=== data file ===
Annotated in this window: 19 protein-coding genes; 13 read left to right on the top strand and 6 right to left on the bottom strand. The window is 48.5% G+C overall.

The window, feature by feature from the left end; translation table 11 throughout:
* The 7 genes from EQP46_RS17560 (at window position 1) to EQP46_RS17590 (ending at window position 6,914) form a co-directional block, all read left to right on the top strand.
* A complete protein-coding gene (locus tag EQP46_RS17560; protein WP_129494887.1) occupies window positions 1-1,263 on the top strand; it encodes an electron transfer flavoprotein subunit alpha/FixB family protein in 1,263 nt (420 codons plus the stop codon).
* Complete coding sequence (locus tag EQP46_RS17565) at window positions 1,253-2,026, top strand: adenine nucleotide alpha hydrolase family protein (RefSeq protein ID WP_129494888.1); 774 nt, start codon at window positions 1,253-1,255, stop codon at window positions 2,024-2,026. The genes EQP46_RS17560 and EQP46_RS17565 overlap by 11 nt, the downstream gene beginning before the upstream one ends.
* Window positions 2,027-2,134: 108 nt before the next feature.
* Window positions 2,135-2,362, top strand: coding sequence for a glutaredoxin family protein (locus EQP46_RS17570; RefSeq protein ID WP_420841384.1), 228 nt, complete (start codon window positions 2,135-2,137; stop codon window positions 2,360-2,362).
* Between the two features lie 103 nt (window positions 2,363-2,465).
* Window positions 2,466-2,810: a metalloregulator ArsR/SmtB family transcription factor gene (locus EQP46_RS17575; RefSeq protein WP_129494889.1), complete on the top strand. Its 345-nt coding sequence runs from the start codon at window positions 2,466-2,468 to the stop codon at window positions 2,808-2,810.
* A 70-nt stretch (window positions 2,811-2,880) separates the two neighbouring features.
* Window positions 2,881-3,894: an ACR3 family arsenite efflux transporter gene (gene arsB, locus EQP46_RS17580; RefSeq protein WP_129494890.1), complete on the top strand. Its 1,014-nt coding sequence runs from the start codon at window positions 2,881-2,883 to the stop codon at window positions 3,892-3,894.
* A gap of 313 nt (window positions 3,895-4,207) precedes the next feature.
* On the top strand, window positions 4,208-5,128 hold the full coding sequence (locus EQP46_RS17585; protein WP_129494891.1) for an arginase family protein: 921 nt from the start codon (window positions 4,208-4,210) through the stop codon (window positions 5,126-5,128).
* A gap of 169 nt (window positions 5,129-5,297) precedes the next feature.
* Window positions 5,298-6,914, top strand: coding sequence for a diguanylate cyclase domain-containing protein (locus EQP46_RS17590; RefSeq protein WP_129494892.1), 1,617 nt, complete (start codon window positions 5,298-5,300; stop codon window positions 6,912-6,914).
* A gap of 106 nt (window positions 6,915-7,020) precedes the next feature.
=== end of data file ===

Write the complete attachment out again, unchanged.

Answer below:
Annotated in this window: 19 protein-coding genes; 13 read left to right on the top strand and 6 right to left on the bottom strand. The window is 48.5% G+C overall.

The window, feature by feature from the left end; translation table 11 throughout:
* The 7 genes from EQP46_RS17560 (at window position 1) to EQP46_RS17590 (ending at window position 6,914) form a co-directional block, all read left to right on the top strand.
* A complete protein-coding gene (locus tag EQP46_RS17560; protein WP_129494887.1) occupies window positions 1-1,263 on the top strand; it encodes an electron transfer flavoprotein subunit alpha/FixB family protein in 1,263 nt (420 codons plus the stop codon).
* Complete coding sequence (locus tag EQP46_RS17565) at window positions 1,253-2,026, top strand: adenine nucleotide alpha hydrolase family protein (RefSeq protein ID WP_129494888.1); 774 nt, start codon at window positions 1,253-1,255, stop codon at window positions 2,024-2,026. The genes EQP46_RS17560 and EQP46_RS17565 overlap by 11 nt, the downstream gene beginning before the upstream one ends.
* Window positions 2,027-2,134: 108 nt before the next feature.
* Window positions 2,135-2,362, top strand: coding sequence for a glutaredoxin family protein (locus EQP46_RS17570; RefSeq protein ID WP_420841384.1), 228 nt, complete (start codon window positions 2,135-2,137; stop codon window positions 2,360-2,362).
* Between the two features lie 103 nt (window positions 2,363-2,465).
* Window positions 2,466-2,810: a metalloregulator ArsR/SmtB family transcription factor gene (locus EQP46_RS17575; RefSeq protein WP_129494889.1), complete on the top strand. Its 345-nt coding sequence runs from the start codon at window positions 2,466-2,468 to the stop codon at window positions 2,808-2,810.
* A 70-nt stretch (window positions 2,811-2,880) separates the two neighbouring features.
* Window positions 2,881-3,894: an ACR3 family arsenite efflux transporter gene (gene arsB, locus EQP46_RS17580; RefSeq protein WP_129494890.1), complete on the top strand. Its 1,014-nt coding sequence runs from the start codon at window positions 2,881-2,883 to the stop codon at window positions 3,892-3,894.
* A gap of 313 nt (window positions 3,895-4,207) precedes the next feature.
* On the top strand, window positions 4,208-5,128 hold the full coding sequence (locus EQP46_RS17585; protein WP_129494891.1) for an arginase family protein: 921 nt from the start codon (window positions 4,208-4,210) through the stop codon (window positions 5,126-5,128).
* A gap of 169 nt (window positions 5,129-5,297) precedes the next feature.
* Window positions 5,298-6,914, top strand: coding sequence for a diguanylate cyclase domain-containing protein (locus EQP46_RS17590; RefSeq protein WP_129494892.1), 1,617 nt, complete (start codon window positions 5,298-5,300; stop codon window positions 6,912-6,914).
* A gap of 106 nt (window positions 6,915-7,020) precedes the next feature.